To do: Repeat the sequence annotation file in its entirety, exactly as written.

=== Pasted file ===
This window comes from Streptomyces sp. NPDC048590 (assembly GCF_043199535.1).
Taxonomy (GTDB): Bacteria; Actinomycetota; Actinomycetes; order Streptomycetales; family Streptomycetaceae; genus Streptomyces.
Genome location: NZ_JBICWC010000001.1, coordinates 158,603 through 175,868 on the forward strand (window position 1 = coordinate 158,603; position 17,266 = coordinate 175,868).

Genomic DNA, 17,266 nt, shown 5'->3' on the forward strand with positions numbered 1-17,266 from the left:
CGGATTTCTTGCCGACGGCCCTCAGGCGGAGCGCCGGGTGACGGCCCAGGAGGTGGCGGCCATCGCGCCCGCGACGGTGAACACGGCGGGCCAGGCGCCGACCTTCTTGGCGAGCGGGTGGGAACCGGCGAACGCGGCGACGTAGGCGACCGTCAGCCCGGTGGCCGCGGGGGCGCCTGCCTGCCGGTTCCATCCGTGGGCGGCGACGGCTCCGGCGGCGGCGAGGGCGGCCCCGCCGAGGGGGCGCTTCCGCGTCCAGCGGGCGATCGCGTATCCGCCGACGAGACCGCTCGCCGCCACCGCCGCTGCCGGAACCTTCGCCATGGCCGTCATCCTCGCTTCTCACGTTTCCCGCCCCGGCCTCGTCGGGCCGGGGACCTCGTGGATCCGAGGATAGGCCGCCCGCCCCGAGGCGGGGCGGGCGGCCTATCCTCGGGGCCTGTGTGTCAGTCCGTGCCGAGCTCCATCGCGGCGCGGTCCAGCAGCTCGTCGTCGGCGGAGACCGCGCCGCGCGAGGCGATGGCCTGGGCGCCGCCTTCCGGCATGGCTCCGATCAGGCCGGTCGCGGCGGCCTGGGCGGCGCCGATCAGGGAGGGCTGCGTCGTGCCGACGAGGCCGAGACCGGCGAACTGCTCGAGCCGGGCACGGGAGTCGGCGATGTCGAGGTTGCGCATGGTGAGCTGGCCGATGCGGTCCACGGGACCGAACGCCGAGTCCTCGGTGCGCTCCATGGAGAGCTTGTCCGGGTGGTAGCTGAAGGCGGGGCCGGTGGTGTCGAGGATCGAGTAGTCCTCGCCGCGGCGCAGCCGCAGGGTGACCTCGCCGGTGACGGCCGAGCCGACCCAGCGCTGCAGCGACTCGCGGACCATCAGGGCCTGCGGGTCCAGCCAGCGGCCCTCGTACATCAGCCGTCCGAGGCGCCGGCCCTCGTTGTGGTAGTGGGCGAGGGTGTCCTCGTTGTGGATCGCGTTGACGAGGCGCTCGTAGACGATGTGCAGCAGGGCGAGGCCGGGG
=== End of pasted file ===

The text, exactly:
This window comes from Streptomyces sp. NPDC048590 (assembly GCF_043199535.1).
Taxonomy (GTDB): Bacteria; Actinomycetota; Actinomycetes; order Streptomycetales; family Streptomycetaceae; genus Streptomyces.
Genome location: NZ_JBICWC010000001.1, coordinates 158,603 through 175,868 on the forward strand (window position 1 = coordinate 158,603; position 17,266 = coordinate 175,868).

Genomic DNA, 17,266 nt, shown 5'->3' on the forward strand with positions numbered 1-17,266 from the left:
CGGATTTCTTGCCGACGGCCCTCAGGCGGAGCGCCGGGTGACGGCCCAGGAGGTGGCGGCCATCGCGCCCGCGACGGTGAACACGGCGGGCCAGGCGCCGACCTTCTTGGCGAGCGGGTGGGAACCGGCGAACGCGGCGACGTAGGCGACCGTCAGCCCGGTGGCCGCGGGGGCGCCTGCCTGCCGGTTCCATCCGTGGGCGGCGACGGCTCCGGCGGCGGCGAGGGCGGCCCCGCCGAGGGGGCGCTTCCGCGTCCAGCGGGCGATCGCGTATCCGCCGACGAGACCGCTCGCCGCCACCGCCGCTGCCGGAACCTTCGCCATGGCCGTCATCCTCGCTTCTCACGTTTCCCGCCCCGGCCTCGTCGGGCCGGGGACCTCGTGGATCCGAGGATAGGCCGCCCGCCCCGAGGCGGGGCGGGCGGCCTATCCTCGGGGCCTGTGTGTCAGTCCGTGCCGAGCTCCATCGCGGCGCGGTCCAGCAGCTCGTCGTCGGCGGAGACCGCGCCGCGCGAGGCGATGGCCTGGGCGCCGCCTTCCGGCATGGCTCCGATCAGGCCGGTCGCGGCGGCCTGGGCGGCGCCGATCAGGGAGGGCTGCGTCGTGCCGACGAGGCCGAGACCGGCGAACTGCTCGAGCCGGGCACGGGAGTCGGCGATGTCGAGGTTGCGCATGGTGAGCTGGCCGATGCGGTCCACGGGACCGAACGCCGAGTCCTCGGTGCGCTCCATGGAGAGCTTGTCCGGGTGGTAGCTGAAGGCGGGGCCGGTGGTGTCGAGGATCGAGTAGTCCTCGCCGCGGCGCAGCCGCAGGGTGACCTCGCCGGTGACGGCCGAGCCGACCCAGCGCTGCAGCGACTCGCGGACCATCAGGGCCTGCGGGTCCAGCCAGCGGCCCTCGTACATCAGCCGTCCGAGGCGCCGGCCCTCGTTGTGGTAGTGGGCGAGGGTGTCCTCGTTGTGGATCGCGTTGACGAGGCGCTCGTAGACGATGTGCAGCAGGGCGAGGCCGGGG